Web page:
A guest post from Amanda
This blog was written with the aim of allowing others to understand the complexity of circumstances facing people who have been spending most of their time at home during the Coronavirus pandemic. As a person shielding alone whilst living with ADHD and Dyspraxia, I will shed some light onto my experiences (without wishing to speak for all neurodiverse people) and hope that it can be helpful for neurodiverse and neurotypical people alike.
Before I begin, I should acknowledge that the ability to work from home without worrying about pay is a privilege in itself, and I’m incredibly grateful that we are able to mitigate health risks in a way that people in other sectors and industries are unable. There are also circumstances, such as caring for dependents, that I have no experience with, and certainly come with their own challenges. Each situation is unique.
I’m going to get the uncomfortable bit out of the way first. Many of the workforce (particularly those of us at lower grades) will be familiar with this in a way that others perhaps are not: the very real physical and financial circumstances that make working from home more difficult. This, of course, intersects with the issue of social class and background (something which merits further discussion in our workplace, but that is for another time). While the higher earners (or those of a higher social class) among us are able to work in dedicated home offices, dining rooms, or at least at a proper desk, many of us find ourselves without even a desk, having to create a makeshift office space in living rooms or bedrooms or kitchens. This of course means it is more difficult to mentally and physically delineate between work time and leisure time. Balancing your laptop on the arm of the sofa, or perched on the kitchen counter so that the noise outside doesn’t distract you from your Zoom call isn’t the most ergonomic way of working, and means added physical discomfort when trying to work. Maybe you could stretch your legs in the garden? But your rented one-bedroom flat doesn’t come with a garden, and the park outside is becoming ever more crowded – not exactly ideal when trying to avoid a potentially deadly virus. So this tiny space becomes your entire world, blurring lines between work and relaxation, lethargy and restlessness building up, amidst landlord-mandated visits from plumbers and electricians.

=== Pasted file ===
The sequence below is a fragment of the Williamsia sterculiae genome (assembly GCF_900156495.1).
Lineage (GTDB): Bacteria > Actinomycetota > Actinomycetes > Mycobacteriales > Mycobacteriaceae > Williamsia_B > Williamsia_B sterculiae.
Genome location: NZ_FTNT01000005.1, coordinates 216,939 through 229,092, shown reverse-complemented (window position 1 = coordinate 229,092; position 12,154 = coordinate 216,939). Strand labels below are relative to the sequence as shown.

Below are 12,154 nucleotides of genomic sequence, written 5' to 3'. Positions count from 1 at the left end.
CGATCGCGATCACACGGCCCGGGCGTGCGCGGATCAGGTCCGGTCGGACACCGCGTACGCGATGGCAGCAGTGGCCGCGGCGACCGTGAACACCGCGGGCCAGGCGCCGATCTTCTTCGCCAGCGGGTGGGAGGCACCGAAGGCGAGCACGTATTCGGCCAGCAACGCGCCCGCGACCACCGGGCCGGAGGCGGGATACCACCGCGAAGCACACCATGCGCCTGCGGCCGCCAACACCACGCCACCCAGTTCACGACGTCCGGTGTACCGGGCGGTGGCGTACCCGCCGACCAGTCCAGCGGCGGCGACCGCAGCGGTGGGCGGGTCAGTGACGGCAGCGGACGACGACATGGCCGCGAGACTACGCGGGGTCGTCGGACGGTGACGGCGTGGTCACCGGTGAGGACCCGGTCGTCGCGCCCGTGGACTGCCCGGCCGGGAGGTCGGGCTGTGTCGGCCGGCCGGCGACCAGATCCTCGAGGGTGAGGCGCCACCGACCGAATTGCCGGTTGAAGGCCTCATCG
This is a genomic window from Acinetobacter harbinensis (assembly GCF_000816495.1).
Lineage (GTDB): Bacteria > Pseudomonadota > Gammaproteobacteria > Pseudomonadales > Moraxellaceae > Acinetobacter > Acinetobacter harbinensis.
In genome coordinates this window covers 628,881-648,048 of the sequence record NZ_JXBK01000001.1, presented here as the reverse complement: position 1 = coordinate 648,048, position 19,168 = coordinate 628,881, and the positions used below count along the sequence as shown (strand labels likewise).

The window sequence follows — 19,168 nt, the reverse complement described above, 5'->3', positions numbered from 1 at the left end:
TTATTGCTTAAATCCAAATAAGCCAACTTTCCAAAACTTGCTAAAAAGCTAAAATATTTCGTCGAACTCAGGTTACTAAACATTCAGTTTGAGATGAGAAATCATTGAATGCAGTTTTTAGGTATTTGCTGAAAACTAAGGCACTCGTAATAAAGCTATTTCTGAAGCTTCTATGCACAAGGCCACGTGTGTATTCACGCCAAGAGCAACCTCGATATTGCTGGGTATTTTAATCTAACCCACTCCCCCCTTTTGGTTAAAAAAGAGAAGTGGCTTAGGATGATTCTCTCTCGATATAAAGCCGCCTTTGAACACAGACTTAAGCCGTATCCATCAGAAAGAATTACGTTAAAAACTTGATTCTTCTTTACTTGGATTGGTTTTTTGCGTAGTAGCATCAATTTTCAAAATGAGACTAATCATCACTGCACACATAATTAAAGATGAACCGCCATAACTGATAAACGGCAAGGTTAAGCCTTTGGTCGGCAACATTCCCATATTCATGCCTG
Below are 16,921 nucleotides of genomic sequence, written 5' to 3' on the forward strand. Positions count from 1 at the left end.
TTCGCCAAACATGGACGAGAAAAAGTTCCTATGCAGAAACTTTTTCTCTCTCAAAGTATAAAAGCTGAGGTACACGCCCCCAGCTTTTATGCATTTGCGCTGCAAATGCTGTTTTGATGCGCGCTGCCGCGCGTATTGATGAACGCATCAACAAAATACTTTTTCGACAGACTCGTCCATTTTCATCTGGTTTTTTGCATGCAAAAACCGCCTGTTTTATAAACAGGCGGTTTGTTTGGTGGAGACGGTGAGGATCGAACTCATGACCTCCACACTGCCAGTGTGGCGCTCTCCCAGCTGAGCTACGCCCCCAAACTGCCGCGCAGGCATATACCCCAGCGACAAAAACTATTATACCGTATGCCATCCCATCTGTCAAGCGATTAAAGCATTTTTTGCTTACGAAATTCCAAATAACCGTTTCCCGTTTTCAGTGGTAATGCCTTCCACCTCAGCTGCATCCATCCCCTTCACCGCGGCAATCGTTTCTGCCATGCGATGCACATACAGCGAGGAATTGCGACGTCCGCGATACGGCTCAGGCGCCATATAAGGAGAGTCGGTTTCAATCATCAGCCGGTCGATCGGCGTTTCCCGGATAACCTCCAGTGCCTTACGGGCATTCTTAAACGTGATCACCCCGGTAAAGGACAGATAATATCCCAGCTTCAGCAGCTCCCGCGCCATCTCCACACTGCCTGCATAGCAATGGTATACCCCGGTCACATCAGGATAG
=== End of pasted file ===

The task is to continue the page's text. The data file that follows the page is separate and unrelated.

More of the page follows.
This is in addition to the fact that higher earners, as well as having more physical and mental space and comfort, will generally live in a quieter area, free from noisy distractions. It’s arguably tougher to focus when motorbikes are whizzing past at all hours, downstairs neighbours are making noise and setting off the fire alarm when they burn toast, and the people in the flat next door have decided that 7am is the perfect time to start an ambitious DIY project.
So far, so familiar. This is where we throw neurodiversity into the mix. Regardless of the aforementioned financial circumstances, neurotypical people are going to have less difficulty coping with these discomforts and distractions than their neurodiverse counterparts. Whereas everyone has varying external factors that make working from home uniquely challenging, the internal factors that come with neurodiversity are the ones that are immutable and ultimately frustrating.
It is difficult to fully open up to neurotypical people about the difficulties you’re facing – even though well-meaning, responses such as “oh I know how you feel, I was procrastinating today too,” or “yeah, well we’re all struggling to concentrate these days, aren’t we” are can feel
invalidating and isolating. While these expressions of sympathy are a kindness of sorts, it actually has the opposite of the intended effect: it minimises your unique struggles to an everyday annoyance that everyone gets on with, which erases the very real challenges you’re facing with neurodiversity. This in turn adds to the low self-esteem and negative self-talk common among the neurodiverse: what if I am just not trying hard enough? Maybe everyone else feels this way, but just gets on with it. Maybe my school teachers were right, and I am just lazy and undisciplined. I’m a loser. What’s the point? As you can imagine, these kinds of thoughts are not massively fun to deal with on top of everything else. Neurodiverse people are more likely to experience depression and anxiety, which can be easily triggered or exacerbated when you feel misunderstood.
But I digress. For a neurotypical person, distractions and lack of motivation are generally based on external factors and are transient in nature, whereas for neurodiverse people, it is a constant uphill battle with no escape. Combine that with a lack of workplace-created structure, and the odds of carving out even a few minutes of concentration become ever diminished.